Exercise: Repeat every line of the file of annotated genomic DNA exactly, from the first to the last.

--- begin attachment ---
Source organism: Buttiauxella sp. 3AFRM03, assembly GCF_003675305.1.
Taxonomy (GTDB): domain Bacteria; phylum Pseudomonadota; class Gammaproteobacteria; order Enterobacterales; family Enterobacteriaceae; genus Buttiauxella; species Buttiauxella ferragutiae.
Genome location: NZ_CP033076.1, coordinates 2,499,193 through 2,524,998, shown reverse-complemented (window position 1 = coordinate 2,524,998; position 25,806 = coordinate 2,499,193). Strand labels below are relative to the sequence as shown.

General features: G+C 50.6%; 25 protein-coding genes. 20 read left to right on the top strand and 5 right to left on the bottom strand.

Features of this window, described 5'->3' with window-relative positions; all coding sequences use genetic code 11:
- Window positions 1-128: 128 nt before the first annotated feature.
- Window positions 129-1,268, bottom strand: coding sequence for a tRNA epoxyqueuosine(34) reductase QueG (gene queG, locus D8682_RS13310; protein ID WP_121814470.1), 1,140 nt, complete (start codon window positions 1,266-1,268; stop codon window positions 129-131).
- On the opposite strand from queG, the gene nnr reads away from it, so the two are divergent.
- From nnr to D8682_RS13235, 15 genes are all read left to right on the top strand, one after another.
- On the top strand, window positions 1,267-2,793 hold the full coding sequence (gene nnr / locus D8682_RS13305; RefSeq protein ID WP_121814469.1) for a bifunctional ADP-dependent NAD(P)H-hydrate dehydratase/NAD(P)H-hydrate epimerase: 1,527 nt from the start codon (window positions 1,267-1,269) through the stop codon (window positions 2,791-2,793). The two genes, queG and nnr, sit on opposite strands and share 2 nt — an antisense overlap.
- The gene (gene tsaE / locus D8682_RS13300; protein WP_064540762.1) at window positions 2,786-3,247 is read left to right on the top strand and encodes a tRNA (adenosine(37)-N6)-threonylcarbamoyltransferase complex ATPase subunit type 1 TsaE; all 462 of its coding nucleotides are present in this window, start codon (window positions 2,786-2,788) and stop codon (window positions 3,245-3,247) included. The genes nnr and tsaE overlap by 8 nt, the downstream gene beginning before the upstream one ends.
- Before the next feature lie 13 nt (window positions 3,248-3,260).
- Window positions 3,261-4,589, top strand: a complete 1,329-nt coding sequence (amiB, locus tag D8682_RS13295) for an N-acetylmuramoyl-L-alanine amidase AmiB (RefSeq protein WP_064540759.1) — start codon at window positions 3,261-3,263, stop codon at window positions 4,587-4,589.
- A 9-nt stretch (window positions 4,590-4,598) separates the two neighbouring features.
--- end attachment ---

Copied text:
Source organism: Buttiauxella sp. 3AFRM03, assembly GCF_003675305.1.
Taxonomy (GTDB): domain Bacteria; phylum Pseudomonadota; class Gammaproteobacteria; order Enterobacterales; family Enterobacteriaceae; genus Buttiauxella; species Buttiauxella ferragutiae.
Genome location: NZ_CP033076.1, coordinates 2,499,193 through 2,524,998, shown reverse-complemented (window position 1 = coordinate 2,524,998; position 25,806 = coordinate 2,499,193). Strand labels below are relative to the sequence as shown.

General features: G+C 50.6%; 25 protein-coding genes. 20 read left to right on the top strand and 5 right to left on the bottom strand.

Features of this window, described 5'->3' with window-relative positions; all coding sequences use genetic code 11:
- Window positions 1-128: 128 nt before the first annotated feature.
- Window positions 129-1,268, bottom strand: coding sequence for a tRNA epoxyqueuosine(34) reductase QueG (gene queG, locus D8682_RS13310; protein ID WP_121814470.1), 1,140 nt, complete (start codon window positions 1,266-1,268; stop codon window positions 129-131).
- On the opposite strand from queG, the gene nnr reads away from it, so the two are divergent.
- From nnr to D8682_RS13235, 15 genes are all read left to right on the top strand, one after another.
- On the top strand, window positions 1,267-2,793 hold the full coding sequence (gene nnr / locus D8682_RS13305; RefSeq protein ID WP_121814469.1) for a bifunctional ADP-dependent NAD(P)H-hydrate dehydratase/NAD(P)H-hydrate epimerase: 1,527 nt from the start codon (window positions 1,267-1,269) through the stop codon (window positions 2,791-2,793). The two genes, queG and nnr, sit on opposite strands and share 2 nt — an antisense overlap.
- The gene (gene tsaE / locus D8682_RS13300; protein WP_064540762.1) at window positions 2,786-3,247 is read left to right on the top strand and encodes a tRNA (adenosine(37)-N6)-threonylcarbamoyltransferase complex ATPase subunit type 1 TsaE; all 462 of its coding nucleotides are present in this window, start codon (window positions 2,786-2,788) and stop codon (window positions 3,245-3,247) included. The genes nnr and tsaE overlap by 8 nt, the downstream gene beginning before the upstream one ends.
- Before the next feature lie 13 nt (window positions 3,248-3,260).
- Window positions 3,261-4,589, top strand: a complete 1,329-nt coding sequence (amiB, locus tag D8682_RS13295) for an N-acetylmuramoyl-L-alanine amidase AmiB (RefSeq protein WP_064540759.1) — start codon at window positions 3,261-3,263, stop codon at window positions 4,587-4,589.
- A 9-nt stretch (window positions 4,590-4,598) separates the two neighbouring features.